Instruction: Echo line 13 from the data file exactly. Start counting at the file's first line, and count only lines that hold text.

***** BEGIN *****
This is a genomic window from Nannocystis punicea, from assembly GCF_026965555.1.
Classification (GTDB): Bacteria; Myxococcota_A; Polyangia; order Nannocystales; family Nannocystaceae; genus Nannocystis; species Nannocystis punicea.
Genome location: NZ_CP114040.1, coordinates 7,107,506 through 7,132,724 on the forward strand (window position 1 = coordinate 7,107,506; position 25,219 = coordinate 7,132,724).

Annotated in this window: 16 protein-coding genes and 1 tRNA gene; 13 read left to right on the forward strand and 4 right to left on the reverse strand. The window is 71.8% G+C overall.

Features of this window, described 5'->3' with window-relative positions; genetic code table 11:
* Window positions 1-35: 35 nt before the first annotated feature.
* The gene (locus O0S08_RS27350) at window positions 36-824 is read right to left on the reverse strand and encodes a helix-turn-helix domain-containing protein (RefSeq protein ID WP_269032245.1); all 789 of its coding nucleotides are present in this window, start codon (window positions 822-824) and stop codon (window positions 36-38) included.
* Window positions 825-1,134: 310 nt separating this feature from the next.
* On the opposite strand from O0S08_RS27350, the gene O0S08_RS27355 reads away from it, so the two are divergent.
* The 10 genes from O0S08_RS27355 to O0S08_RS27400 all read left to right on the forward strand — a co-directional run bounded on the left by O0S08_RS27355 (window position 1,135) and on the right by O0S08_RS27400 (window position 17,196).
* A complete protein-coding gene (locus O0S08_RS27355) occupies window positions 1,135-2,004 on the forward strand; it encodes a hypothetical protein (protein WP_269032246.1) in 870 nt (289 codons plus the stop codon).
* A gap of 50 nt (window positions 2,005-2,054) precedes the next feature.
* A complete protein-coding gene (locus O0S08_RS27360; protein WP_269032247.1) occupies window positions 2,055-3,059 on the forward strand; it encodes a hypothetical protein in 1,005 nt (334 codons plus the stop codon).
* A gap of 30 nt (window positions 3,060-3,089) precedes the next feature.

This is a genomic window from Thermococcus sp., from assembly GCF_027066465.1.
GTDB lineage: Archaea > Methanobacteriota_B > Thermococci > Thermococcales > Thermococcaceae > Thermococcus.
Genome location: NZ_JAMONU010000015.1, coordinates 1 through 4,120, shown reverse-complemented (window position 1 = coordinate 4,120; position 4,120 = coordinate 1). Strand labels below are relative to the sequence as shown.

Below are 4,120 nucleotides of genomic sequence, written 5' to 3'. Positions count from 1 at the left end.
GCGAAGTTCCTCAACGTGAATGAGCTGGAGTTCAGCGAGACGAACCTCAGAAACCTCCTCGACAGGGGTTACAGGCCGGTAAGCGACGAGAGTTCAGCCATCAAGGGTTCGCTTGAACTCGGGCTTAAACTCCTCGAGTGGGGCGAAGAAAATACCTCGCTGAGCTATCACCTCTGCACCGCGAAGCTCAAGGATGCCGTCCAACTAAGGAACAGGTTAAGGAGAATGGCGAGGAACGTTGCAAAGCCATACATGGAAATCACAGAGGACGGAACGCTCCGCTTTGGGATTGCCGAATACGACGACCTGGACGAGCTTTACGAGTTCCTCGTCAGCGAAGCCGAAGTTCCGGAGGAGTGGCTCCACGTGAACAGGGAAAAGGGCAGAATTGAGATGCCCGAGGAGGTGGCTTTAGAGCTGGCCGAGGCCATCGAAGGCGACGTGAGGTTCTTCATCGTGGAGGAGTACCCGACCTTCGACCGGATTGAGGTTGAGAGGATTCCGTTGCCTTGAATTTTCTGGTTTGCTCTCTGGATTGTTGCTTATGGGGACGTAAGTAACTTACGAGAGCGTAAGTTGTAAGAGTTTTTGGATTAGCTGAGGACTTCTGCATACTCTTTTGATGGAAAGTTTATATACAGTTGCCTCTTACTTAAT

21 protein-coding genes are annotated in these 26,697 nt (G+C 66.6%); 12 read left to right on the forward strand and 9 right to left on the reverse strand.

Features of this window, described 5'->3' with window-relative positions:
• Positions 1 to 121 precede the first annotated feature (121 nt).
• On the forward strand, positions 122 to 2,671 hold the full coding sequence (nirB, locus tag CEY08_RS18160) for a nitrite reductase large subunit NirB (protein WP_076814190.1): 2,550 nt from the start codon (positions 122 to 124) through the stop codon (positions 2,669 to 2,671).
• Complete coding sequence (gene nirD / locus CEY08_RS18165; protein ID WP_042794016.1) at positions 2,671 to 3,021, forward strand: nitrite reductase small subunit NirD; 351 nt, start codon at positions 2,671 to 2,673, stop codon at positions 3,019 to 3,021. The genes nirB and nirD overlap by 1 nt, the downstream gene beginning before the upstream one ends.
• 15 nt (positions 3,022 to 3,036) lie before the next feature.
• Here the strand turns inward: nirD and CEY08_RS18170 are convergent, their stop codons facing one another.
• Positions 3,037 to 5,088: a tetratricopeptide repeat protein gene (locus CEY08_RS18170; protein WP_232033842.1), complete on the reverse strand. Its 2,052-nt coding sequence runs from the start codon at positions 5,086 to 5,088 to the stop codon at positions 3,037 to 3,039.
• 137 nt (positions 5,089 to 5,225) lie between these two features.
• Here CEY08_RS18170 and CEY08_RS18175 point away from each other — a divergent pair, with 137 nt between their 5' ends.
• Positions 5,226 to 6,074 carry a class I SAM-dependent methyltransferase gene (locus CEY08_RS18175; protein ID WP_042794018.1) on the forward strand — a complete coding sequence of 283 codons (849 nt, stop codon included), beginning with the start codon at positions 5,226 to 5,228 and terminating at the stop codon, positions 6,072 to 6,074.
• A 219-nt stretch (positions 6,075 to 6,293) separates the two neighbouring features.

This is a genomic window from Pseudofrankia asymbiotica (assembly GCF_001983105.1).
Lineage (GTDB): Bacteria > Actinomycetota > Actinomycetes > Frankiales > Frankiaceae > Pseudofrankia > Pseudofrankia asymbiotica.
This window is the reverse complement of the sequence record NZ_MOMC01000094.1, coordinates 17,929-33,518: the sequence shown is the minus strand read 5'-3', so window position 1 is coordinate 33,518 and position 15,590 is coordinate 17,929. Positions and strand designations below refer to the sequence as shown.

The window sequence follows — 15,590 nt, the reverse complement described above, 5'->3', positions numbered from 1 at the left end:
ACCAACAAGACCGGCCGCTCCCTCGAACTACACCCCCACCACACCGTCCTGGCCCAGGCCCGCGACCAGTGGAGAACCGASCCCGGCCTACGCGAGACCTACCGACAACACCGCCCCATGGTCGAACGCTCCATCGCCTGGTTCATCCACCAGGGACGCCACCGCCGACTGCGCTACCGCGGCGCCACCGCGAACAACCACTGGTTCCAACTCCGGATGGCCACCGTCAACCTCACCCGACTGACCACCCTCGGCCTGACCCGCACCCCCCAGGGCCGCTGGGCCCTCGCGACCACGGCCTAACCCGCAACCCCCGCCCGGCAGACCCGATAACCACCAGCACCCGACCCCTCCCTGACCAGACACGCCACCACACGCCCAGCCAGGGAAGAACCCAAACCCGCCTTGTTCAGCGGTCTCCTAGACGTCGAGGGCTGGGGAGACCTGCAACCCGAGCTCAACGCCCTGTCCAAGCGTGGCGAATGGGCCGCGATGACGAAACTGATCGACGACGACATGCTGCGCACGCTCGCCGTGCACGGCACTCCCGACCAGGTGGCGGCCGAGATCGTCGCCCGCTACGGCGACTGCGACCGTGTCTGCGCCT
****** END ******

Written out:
* A complete protein-coding gene (locus O0S08_RS27360; protein WP_269032247.1) occupies window positions 2,055-3,059 on the forward strand; it encodes a hypothetical protein in 1,005 nt (334 codons plus the stop codon).